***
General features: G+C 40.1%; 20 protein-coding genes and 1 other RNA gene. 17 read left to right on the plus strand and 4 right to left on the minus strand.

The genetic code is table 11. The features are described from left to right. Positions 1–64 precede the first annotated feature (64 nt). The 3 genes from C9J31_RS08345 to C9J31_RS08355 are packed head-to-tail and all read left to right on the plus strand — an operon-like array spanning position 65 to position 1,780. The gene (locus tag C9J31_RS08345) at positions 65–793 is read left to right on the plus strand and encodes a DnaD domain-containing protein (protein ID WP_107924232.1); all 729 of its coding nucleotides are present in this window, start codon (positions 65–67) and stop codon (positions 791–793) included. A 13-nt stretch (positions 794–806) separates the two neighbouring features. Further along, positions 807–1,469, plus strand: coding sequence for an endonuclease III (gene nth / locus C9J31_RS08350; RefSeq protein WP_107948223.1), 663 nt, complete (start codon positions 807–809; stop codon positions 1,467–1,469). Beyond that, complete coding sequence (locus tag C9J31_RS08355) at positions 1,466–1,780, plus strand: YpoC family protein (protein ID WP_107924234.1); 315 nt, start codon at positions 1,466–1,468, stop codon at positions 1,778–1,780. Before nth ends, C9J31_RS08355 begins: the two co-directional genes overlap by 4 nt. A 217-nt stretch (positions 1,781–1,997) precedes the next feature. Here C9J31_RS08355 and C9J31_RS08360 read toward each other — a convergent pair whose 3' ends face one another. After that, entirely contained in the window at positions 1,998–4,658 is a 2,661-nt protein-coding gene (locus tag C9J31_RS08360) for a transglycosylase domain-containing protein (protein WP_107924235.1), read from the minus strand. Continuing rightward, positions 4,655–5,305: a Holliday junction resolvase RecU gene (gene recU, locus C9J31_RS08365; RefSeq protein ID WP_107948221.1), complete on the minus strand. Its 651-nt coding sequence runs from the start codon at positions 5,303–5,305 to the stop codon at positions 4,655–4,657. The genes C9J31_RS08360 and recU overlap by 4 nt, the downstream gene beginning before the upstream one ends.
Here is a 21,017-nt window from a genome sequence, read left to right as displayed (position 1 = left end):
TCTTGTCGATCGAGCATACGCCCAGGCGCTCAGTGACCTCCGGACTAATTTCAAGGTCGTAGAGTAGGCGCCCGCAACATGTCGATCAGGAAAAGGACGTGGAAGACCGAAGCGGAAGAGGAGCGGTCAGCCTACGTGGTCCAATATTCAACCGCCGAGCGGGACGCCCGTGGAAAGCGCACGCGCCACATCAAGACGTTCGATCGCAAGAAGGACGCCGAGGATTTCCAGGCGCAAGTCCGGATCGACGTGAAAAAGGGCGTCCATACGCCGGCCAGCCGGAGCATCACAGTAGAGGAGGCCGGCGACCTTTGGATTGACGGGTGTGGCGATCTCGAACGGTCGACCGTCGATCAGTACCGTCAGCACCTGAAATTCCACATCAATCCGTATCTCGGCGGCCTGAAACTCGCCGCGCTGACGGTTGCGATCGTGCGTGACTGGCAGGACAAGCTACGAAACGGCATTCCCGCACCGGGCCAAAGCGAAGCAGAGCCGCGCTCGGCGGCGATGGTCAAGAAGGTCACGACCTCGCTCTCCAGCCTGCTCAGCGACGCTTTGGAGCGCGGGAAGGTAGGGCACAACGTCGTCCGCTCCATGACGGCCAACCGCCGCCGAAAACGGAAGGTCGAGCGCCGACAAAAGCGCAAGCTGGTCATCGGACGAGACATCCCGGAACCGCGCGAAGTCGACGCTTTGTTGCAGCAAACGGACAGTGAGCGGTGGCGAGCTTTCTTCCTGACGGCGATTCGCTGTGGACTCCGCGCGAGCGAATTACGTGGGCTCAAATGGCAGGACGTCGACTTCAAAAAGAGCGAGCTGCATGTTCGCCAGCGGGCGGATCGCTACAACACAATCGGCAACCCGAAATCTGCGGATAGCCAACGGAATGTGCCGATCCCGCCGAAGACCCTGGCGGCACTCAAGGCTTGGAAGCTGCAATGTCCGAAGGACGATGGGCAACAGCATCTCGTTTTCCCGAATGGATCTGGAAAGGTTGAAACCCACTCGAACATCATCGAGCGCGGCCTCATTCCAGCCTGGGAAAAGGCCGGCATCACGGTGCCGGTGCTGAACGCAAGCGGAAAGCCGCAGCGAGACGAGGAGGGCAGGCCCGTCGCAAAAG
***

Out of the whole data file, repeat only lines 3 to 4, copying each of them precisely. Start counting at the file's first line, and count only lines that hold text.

Here is a 21,017-nt window from a genome sequence, read left to right as displayed (position 1 = left end):
TCTTGTCGATCGAGCATACGCCCAGGCGCTCAGTGACCTCCGGACTAATTTCAAGGTCGTAGAGTAGGCGCCCGCAACATGTCGATCAGGAAAAGGACGTGGAAGACCGAAGCGGAAGAGGAGCGGTCAGCCTACGTGGTCCAATATTCAACCGCCGAGCGGGACGCCCGTGGAAAGCGCACGCGCCACATCAAGACGTTCGATCGCAAGAAGGACGCCGAGGATTTCCAGGCGCAAGTCCGGATCGACGTGAAAAAGGGCGTCCATACGCCGGCCAGCCGGAGCATCACAGTAGAGGAGGCCGGCGACCTTTGGATTGACGGGTGTGGCGATCTCGAACGGTCGACCGTCGATCAGTACCGTCAGCACCTGAAATTCCACATCAATCCGTATCTCGGCGGCCTGAAACTCGCCGCGCTGACGGTTGCGATCGTGCGTGACTGGCAGGACAAGCTACGAAACGGCATTCCCGCACCGGGCCAAAGCGAAGCAGAGCCGCGCTCGGCGGCGATGGTCAAGAAGGTCACGACCTCGCTCTCCAGCCTGCTCAGCGACGCTTTGGAGCGCGGGAAGGTAGGGCACAACGTCGTCCGCTCCATGACGGCCAACCGCCGCCGAAAACGGAAGGTCGAGCGCCGACAAAAGCGCAAGCTGGTCATCGGACGAGACATCCCGGAACCGCGCGAAGTCGACGCTTTGTTGCAGCAAACGGACAGTGAGCGGTGGCGAGCTTTCTTCCTGACGGCGATTCGCTGTGGACTCCGCGCGAGCGAATTACGTGGGCTCAAATGGCAGGACGTCGACTTCAAAAAGAGCGAGCTGCATGTTCGCCAGCGGGCGGATCGCTACAACACAATCGGCAACCCGAAATCTGCGGATAGCCAACGGAATGTGCCGATCCCGCCGAAGACCCTGGCGGCACTCAAGGCTTGGAAGCTGCAATGTCCGAAGGACGATGGGCAACAGCATCTCGTTTTCCCGAATGGATCTGGAAAGGTTGAAACCCACTCGAACATCATCGAGCGCGGCCTCATTCCAGCCTGGGAAAAGGCCGGCATCACGGTGCCGGTGCTGAACGCAAGCGGAAAGCCGCAGCGAGACGAGGAGGGCAGGCCCGTCGCAAAAG